I found myself one day staring at a brick.
Rose-colored, potted with tiny holes, perfectly cut. It smelled earthy.
But I realized in that moment something unfortunate. It felt like impending doom.
I pulled out a knife to scrape the brick, but then stared at it, too
My eyes went dry for lack of blinks. How do you make a brick? Where does metal come from?
I don’t know.
A brick? Metal? They seem so fundamental, so rudimentary. I don’t know about basic materials!
But I do know that falling objects accelerate at 9.82 meters per second squared without interference.
I know that Shakespeare is the godfather of English literature.
I know that the square of a triangle’s hypotenuse is equal to the sum of the squares of the other two sides. I know that photosynthesis happens in a chloroplast. I know that 1776 is an important year, and so is 1945. I can name capital cities, I type really fast, and like a lot of young people I learn new computer programs quickly.
But I can’t tell you how to make a brick or a knife, or how electricity works or what brings it to my home. I use a radio but hell if I know what’s going on inside that box.
I drive around in a car! I fly on airplanes! I draw on paper! I eat FOOD!
Suddenly I realized that, were civilization to collapse, I wouldn’t know the first thing about restarting it
That realization hit me like a ton of bricks.
Our technology-obsessed civilization has gotten so far ahead of itself that we’ve neglected to teach new generations about the basic building blocks that got us this far in the first place.
Sitting in front of the computer with a light on, coffee in a ceramic mug, listening to music, elbow resting on a plastic armrest, taking notes on paper, wearing clothes… I feel ashamed and ignorant.
My knowledge feels wholly inadequate. I want to know how to create these things.
I want to learn about bricks.
Students pursue things they’re interested in, but they have to be exposed to the thing in the first place. Students need a practical class that spurs them to understand the origins of modern technology.
The only way to truly comprehend a technology is by understanding how its constituent parts are drawn from the Earth.
This is why I propose establishing a required course for all high school curriculums. We will call it:
It will expose students to primary inventions and discoveries that laid the foundation of civilization. This pragmatic class will inspire those student intellects otherwise untapped by traditional courses’ material. For those more interested in immediately actionable knowledge, How to Civilization 101 will be indelibly intriguing.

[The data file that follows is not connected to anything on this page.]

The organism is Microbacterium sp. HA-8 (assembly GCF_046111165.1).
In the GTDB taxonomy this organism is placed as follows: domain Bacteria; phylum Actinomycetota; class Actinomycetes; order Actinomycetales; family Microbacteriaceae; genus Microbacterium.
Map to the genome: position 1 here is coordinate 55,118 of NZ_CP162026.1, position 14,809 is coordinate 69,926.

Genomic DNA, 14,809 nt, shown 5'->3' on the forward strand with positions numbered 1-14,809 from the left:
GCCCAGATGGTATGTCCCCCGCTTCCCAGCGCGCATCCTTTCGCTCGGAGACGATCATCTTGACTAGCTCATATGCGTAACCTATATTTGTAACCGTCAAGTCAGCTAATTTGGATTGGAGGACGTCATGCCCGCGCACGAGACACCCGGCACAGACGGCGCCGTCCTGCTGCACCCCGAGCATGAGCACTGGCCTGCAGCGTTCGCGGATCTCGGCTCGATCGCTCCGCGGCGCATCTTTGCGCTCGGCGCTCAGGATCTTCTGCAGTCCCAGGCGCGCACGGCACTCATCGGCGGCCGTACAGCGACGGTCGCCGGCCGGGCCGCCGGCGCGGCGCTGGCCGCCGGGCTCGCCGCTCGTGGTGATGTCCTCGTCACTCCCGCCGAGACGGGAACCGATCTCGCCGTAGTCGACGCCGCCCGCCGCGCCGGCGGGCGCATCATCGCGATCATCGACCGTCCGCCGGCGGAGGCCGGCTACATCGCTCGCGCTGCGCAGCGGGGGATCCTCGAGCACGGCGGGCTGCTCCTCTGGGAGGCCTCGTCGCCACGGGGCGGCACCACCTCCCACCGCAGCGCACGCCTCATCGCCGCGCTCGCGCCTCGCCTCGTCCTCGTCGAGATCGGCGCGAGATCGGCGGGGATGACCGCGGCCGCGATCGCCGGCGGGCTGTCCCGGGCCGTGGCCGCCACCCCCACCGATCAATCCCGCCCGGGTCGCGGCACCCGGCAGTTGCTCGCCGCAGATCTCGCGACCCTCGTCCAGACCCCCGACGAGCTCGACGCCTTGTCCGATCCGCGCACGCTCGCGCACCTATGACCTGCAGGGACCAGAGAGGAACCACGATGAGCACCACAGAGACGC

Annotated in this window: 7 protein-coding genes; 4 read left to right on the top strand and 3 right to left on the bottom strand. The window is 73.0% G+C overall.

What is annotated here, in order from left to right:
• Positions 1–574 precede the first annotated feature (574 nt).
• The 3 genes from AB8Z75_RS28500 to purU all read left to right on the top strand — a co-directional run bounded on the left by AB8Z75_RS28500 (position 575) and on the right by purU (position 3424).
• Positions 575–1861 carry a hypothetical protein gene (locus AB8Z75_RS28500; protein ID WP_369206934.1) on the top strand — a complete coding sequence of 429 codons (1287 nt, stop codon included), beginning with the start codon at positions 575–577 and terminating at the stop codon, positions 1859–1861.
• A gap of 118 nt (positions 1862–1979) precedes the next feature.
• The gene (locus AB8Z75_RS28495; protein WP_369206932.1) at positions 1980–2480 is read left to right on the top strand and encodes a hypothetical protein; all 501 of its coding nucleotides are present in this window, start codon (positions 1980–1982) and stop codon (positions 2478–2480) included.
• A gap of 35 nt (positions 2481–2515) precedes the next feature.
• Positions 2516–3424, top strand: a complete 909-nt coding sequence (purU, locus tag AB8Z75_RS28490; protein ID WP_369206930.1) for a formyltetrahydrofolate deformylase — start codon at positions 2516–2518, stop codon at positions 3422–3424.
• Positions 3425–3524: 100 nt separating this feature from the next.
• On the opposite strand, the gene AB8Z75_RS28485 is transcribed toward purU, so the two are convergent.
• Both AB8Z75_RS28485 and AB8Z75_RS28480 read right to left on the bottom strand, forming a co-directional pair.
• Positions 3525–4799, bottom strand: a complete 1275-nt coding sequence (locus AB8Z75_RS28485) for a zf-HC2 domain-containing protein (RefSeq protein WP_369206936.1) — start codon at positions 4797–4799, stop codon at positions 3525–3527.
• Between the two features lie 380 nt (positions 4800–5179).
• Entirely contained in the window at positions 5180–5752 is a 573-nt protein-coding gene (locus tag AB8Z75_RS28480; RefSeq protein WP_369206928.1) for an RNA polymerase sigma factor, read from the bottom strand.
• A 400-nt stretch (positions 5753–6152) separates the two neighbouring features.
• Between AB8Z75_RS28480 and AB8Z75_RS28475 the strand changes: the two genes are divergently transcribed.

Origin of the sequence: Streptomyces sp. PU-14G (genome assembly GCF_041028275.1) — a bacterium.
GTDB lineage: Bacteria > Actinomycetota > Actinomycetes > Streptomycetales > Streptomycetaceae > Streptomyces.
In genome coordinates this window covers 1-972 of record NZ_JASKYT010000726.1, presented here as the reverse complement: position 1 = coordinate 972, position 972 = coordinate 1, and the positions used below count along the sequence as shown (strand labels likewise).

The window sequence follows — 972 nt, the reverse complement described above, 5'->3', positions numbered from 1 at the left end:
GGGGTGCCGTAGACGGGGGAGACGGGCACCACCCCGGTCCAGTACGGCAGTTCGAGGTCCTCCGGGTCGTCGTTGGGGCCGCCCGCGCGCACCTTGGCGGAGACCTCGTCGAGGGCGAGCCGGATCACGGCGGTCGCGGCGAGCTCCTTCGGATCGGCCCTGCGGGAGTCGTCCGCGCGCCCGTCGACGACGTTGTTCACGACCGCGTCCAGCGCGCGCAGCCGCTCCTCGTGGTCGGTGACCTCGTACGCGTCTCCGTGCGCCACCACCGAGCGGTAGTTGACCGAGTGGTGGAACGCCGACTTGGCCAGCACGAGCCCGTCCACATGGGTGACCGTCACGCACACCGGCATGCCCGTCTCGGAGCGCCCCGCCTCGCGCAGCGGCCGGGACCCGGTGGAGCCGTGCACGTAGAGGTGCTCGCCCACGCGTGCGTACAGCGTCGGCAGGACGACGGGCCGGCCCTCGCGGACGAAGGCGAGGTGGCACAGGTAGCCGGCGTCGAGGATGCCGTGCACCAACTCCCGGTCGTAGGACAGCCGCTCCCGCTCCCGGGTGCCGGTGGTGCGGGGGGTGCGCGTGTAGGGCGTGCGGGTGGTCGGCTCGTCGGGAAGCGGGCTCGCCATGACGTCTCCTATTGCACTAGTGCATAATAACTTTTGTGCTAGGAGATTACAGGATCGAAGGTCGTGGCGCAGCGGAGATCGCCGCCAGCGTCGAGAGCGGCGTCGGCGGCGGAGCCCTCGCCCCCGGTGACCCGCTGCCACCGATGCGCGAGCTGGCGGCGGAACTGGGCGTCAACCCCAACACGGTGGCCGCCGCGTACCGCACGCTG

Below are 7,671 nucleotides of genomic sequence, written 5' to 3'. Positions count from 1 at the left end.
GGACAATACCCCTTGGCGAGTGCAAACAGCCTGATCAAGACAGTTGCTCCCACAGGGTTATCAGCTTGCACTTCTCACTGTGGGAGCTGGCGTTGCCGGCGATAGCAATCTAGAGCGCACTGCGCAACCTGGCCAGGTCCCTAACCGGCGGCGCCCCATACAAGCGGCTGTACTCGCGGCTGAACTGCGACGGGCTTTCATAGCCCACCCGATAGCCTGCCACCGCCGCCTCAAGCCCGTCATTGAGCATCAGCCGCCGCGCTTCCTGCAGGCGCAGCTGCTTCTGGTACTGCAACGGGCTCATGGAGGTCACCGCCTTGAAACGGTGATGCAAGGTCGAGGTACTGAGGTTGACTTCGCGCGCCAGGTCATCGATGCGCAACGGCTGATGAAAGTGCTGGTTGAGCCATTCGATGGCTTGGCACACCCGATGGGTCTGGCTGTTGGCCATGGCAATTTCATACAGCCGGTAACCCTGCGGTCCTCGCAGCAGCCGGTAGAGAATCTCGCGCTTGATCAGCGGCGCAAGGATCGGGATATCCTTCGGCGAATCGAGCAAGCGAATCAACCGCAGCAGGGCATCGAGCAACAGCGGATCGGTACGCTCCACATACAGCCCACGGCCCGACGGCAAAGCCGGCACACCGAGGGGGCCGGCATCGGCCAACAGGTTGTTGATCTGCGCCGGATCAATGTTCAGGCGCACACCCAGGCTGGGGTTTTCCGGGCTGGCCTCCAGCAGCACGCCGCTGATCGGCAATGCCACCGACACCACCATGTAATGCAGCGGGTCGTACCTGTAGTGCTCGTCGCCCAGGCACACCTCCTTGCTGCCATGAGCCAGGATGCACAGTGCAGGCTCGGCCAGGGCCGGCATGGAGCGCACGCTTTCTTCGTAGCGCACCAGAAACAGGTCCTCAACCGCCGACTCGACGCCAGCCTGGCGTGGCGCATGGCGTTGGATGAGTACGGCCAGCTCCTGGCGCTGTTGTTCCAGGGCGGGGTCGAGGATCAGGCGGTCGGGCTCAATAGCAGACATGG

The subject-matter is readily observable in everyday life.
How to Civilization 101 will be a year-long course, with an involved syllabus:
How to Civilization 101 will be a favorite class. Parents won’t hear the end of it. And for some select students, it might even provide the academic direction they were lacking.
How to Civilization 101
The objective: Give students a pragmatic grounding in the elemental knowledge of civilization’s technologies.
The rationale: If you have to learn the alphabet to understand a novel, then you have to learn bricks to understand a building.
Inspiring resources to learn about civilization’s building blocks
The Knowledge – How to Rebuild Civilization in the Aftermath of a Cataclysm by Lewis Dartnell – Within this consolidated collection of prime information is the most useful material for a proposed How to Civilization 101. By the end of this book, readers have a much deeper understand of our civilization’s composition. It is very well-written.
Primitive Technology – This Aussie trudges into the bush to engage in a hobby called “Primitive Technology”, wherein you essentially try to rebuild basic tech using only what you find in nature. His YouTube channel has two dozen wonderfully condensed videos (no dialogue; turn closed captions on for explanations). This is the one that drew me in:
How It’s Made – Airing on the Science Channel, this show has been going strong for 16 years, amounting to 27 seasons of intriguing, quick videos and explanations about how everyday things are manufactured. If you can’t access the program on your TV, you can download episodes.
Where Good Ideas Come From by Steven Johnson – This book takes a look at how ideas are formed, with special attention paid to the liquid environments that encourage the kinds of interactions central to helping ideas flourish. I’m only half-way done reading, but I’d recommend it already.